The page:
Global ATM numbers slide for first time as digital mobile payments rise

After the last global financial crisis, Paul Volcker, former chairman of the federal reserve and chairman of the Obama administration’s advisory board on economic recovery, said ATM is the last financial innovation to improve human society.

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Perhaps Paul Volcker did not think that 10 years later, the popularity of ATM teller machines is slipping.

The number of Atms worldwide fell for the first time last year as Banks closed branches and shifted resources to digital payments, Bloomberg reported Tuesday.

According to a study released in Monday by consulting firm RBR, the number of ATMS worldwide fell for the first time last year as banks closed branches and shifted resources to digital payments. In 2018, the number of ATMS fell by 1% in four of the world’s top five markets-China, the United States, Japan and Brazil. London-based RBR said the number of atms in India, the fifth-biggest market, had ” slowed dramatically” .

Bank customers are increasingly turning to mobile phones for regular financial services, shifting from cash to credit and debit cards.

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JPMorgan Chase, the nation’s largest bank, cut its branches by 2% last year and allocated 10.8 billion of dollars for technology upgrades to mobile banking. The bank found a 5% increase in the number of active digital customers and a 11% increase in the number of active mobile customers.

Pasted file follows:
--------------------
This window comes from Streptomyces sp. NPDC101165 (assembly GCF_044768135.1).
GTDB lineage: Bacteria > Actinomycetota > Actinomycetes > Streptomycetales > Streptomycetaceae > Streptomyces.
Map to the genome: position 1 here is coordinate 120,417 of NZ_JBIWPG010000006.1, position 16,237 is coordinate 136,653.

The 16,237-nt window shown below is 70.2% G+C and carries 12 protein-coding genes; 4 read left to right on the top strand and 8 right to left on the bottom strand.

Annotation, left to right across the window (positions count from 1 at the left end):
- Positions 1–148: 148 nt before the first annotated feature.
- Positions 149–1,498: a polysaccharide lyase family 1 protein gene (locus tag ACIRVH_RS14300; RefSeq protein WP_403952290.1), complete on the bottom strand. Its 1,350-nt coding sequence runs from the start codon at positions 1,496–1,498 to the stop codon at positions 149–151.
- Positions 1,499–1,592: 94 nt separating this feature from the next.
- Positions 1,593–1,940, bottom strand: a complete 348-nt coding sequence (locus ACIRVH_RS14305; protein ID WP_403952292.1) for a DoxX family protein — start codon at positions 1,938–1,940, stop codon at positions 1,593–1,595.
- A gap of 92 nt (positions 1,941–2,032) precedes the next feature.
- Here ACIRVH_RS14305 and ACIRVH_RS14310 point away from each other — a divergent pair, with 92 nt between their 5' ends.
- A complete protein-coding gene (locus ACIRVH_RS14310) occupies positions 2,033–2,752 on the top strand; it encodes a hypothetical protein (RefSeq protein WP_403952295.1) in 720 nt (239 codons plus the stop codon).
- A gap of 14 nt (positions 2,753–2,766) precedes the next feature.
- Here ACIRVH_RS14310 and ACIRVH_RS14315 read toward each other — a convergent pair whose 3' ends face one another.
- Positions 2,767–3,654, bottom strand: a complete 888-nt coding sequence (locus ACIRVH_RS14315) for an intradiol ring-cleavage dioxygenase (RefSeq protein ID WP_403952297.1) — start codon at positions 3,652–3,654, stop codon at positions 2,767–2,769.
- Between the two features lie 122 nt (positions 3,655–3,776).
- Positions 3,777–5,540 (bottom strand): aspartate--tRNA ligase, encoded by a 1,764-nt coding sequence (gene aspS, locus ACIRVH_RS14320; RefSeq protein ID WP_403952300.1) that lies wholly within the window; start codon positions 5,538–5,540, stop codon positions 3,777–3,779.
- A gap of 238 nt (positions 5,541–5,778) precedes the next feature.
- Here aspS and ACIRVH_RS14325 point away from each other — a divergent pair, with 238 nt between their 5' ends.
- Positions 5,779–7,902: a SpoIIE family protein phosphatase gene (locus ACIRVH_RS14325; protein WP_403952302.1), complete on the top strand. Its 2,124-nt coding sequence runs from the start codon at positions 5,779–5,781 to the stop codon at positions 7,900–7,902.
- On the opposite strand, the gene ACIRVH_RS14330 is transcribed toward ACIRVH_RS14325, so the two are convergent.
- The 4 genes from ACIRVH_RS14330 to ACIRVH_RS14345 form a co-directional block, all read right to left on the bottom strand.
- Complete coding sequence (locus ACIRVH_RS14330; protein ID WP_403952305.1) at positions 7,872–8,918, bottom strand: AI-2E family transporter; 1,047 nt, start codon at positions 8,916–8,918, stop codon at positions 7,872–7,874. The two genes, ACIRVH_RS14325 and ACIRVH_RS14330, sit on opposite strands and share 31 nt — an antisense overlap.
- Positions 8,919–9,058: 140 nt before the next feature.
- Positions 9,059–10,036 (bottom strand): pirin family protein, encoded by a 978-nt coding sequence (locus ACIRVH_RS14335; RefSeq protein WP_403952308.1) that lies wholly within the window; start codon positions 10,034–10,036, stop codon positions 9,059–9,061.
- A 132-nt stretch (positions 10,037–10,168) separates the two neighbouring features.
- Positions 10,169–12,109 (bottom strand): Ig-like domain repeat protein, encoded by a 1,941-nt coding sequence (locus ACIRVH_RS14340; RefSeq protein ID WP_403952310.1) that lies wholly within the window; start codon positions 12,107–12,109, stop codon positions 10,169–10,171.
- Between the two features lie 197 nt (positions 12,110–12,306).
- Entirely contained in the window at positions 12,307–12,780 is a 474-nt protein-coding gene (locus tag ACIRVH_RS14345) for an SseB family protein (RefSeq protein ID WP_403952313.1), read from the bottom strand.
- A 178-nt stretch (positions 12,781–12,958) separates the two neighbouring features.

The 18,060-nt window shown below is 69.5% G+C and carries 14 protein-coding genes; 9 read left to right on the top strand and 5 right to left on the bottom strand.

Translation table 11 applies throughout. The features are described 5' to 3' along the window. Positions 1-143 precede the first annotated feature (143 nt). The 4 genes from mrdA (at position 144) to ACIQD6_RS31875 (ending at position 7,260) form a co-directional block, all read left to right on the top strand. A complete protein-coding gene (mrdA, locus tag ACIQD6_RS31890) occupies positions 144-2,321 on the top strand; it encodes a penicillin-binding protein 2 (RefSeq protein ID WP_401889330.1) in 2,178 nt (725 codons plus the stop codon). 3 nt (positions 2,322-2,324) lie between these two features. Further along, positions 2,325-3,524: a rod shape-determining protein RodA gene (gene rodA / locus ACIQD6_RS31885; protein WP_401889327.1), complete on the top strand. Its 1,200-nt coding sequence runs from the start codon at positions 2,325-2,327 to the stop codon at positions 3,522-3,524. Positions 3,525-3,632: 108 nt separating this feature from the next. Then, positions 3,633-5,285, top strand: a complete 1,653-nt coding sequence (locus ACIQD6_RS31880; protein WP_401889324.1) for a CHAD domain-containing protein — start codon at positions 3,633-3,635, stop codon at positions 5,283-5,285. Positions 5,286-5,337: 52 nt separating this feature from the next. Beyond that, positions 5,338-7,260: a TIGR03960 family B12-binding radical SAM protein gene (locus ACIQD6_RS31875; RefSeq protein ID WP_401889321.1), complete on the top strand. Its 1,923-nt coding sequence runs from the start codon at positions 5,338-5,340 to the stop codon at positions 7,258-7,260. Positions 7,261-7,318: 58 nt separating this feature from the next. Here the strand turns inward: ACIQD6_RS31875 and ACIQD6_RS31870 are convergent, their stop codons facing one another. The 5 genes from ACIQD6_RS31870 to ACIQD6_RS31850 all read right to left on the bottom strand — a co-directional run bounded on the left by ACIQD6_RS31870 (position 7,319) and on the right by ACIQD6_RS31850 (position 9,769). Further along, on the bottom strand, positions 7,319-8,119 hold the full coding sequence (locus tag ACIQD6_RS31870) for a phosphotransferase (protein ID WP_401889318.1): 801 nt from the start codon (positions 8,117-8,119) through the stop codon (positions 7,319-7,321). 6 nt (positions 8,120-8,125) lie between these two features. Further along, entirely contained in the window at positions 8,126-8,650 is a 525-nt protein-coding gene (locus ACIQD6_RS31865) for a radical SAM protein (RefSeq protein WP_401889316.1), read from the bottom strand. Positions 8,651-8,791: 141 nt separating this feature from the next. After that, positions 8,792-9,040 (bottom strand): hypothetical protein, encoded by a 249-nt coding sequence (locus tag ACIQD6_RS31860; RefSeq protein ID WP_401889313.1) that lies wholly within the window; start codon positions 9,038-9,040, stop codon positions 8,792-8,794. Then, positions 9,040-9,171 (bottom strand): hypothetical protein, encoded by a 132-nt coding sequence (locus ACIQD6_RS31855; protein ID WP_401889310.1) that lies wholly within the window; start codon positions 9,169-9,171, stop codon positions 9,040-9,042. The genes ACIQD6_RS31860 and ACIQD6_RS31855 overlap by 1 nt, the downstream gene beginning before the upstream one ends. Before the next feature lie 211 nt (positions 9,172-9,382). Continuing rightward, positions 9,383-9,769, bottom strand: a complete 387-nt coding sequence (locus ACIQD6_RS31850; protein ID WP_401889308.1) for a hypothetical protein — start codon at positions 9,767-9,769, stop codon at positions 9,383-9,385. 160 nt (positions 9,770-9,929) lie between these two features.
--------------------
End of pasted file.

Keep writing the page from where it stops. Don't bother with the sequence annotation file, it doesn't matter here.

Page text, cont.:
While the number of ATMS worldwide has declined for the first time, cutting ATM is not a new phenomenon. Bank of America cut the number of ATMS in 2012, and JPMorgan began doing so in 2015. A fall in the number of ATMS could hurt manufacturers such as NCR and Diebold Nixdorf.

Between November 2017 and April 2018, nearly 1500 machines were shut down on the UK’s largest ATM transfer network Link Network, in part because of a significant increase in non-contact payments of small transactions, reducing the need for cash.

However, not every year will see the same decline as last year.

In developing countries, the number of ATMS is increasing, which helps slow the global decline in ATM numbers, according to RBR. The company expects the number of ATMS in global banks to fall by only 0.6% over the next six years.

“The financial inclusion program continues to drive an increase in ATM numbers in developing countries in Asia Pacific, the Middle East, Africa and Latin America。” RBR said in a statement.

However, although the traditional ATM automatic cash deposit and withdrawal machine is declining,but at the same time, the Bitcoin ATM machine is growing.